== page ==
The Electronic Database Collection serves the information needs of library users and librarians alike, providing easy, Web-based access to databases covering a wide range of subjects, including business and investments, health, current events, consumer information, teaching programs, and a variety of popular and academic topics. Library members may gain remote access to a number of these subscription databases.
The databases provide indexing and often full-text for numerous magazines, journals, newspapers, and reference sources, some of which are held by the Library. They also offer access to articles, reports, and listings that would not otherwise be available in the Library’s print collections. The majority of the databases are in English. Full-text Spanish-language periodical and newspaper coverage is also offered.
Databases are evaluated periodically based on user statistics and continued relevance to the community.
The Library offers a sizable collection of eBooks from a variety of vendors. New titles are selected each month with a focus on popular fiction and nonfiction titles along with other more specialized titles encompassing topics in business and technology. Although many titles are also available in print, eBooks allow the Library to provide more copies of popular print titles and extend its collection to remote users.
Another component of this collection is digital audiobooks which can be downloaded to a computer or a listening device. These titles are mostly popular fiction titles intended for the general public.
A small collection of downloadable music is also available for Library patrons.
Materials Not Collected
Due to limited space and resources, there are certain materials the Library does not collect:
Textbooks: The Library does not buy textbooks used by the local schools, colleges or universities unless there is little or no material on the subject available in any other format.
Rare Books: The Library is not an archival library, nor does it collect rare or unusual materials that require special handling. Many of the local universities have rare book collections that can be accessed by the public.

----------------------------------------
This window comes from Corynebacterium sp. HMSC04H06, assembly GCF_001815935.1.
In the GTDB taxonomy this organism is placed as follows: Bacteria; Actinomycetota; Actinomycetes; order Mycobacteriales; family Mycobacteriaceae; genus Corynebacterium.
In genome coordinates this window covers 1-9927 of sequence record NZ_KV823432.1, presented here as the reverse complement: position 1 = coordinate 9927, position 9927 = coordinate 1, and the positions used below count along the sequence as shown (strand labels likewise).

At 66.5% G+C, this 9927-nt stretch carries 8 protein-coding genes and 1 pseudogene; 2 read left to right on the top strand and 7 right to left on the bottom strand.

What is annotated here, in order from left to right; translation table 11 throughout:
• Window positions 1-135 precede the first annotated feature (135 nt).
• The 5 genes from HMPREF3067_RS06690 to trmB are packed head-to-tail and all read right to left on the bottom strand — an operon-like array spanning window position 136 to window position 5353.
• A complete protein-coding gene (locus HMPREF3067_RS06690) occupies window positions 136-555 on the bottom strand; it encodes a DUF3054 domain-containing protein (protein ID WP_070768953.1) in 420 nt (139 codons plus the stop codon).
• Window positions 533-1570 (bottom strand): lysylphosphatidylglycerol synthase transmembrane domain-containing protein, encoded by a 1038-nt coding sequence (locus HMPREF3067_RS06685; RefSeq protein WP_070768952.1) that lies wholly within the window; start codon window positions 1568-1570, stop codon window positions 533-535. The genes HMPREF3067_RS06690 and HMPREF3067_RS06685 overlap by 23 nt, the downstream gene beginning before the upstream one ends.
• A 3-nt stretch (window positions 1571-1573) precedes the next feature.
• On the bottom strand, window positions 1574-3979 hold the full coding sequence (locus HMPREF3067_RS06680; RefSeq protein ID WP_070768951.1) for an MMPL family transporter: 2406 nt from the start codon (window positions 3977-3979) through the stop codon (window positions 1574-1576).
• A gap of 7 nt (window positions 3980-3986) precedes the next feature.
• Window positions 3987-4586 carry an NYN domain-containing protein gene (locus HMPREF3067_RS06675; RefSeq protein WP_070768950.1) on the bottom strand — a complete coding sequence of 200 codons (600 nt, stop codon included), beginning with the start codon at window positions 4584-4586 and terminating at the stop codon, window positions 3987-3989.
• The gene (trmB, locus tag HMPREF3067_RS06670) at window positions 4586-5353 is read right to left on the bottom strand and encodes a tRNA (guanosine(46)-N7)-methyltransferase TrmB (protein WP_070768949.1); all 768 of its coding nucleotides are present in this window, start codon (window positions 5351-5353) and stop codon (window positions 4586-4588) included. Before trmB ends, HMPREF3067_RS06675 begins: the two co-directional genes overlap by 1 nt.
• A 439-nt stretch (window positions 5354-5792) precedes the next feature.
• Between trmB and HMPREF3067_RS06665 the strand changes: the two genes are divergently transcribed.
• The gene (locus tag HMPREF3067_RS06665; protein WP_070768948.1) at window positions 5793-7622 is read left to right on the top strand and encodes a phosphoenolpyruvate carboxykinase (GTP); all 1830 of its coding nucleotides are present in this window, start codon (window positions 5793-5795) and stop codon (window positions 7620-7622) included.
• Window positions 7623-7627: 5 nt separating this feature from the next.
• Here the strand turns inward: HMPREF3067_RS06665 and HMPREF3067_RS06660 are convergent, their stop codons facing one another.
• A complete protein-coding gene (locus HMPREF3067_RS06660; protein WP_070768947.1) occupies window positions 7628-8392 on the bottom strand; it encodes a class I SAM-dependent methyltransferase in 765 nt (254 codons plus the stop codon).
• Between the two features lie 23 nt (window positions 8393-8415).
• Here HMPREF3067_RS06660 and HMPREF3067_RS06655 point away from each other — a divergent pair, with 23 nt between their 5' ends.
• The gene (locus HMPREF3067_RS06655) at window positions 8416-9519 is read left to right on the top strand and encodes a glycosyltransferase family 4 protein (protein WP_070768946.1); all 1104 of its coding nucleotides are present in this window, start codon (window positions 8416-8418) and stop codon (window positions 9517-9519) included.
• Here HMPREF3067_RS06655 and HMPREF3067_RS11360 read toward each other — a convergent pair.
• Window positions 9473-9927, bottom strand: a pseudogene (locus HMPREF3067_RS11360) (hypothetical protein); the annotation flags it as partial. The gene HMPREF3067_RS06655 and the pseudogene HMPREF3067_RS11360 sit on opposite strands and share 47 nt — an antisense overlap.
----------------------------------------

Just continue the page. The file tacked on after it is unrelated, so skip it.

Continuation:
Genealogy materials: The Library collects basic materials on genealogy research. More specialized materials can be found at the Santa Clara City Library or the Sutro Library in San Francisco which offers the most extensive genealogic collection west of Salt Lake City. Library staff will, however, attempt to help the public locate the desired information using Link+ or online databases.
The Library’s collection is systematically evaluated to ensure that the materials remain current and in good condition and continue to reflect the needs of the Sunnyvale community. Statistical tools such as circulation reports, collection turnover rates, and customer surveys help the selectors determine how the collection is being used and what items are candidates for discard, repair or replacement.
Library materials are discarded based on the following criteria:
- The information is obsolete or inaccurate.
- The number of copies is no longer needed.
- The material is not being used.
- The material is damaged or in poor condition.
As an alternative to discarding or replacement, some materials may be repaired.
Materials that are discarded, except for magazines and newspapers, are given to the Friends of the Library. They decide whether an item should be recycled or sold at the Friends of the Library Book sale.
Review of Policy
This collection development policy will be evaluated and revised no less than once every five years.
Approved April 18, 2012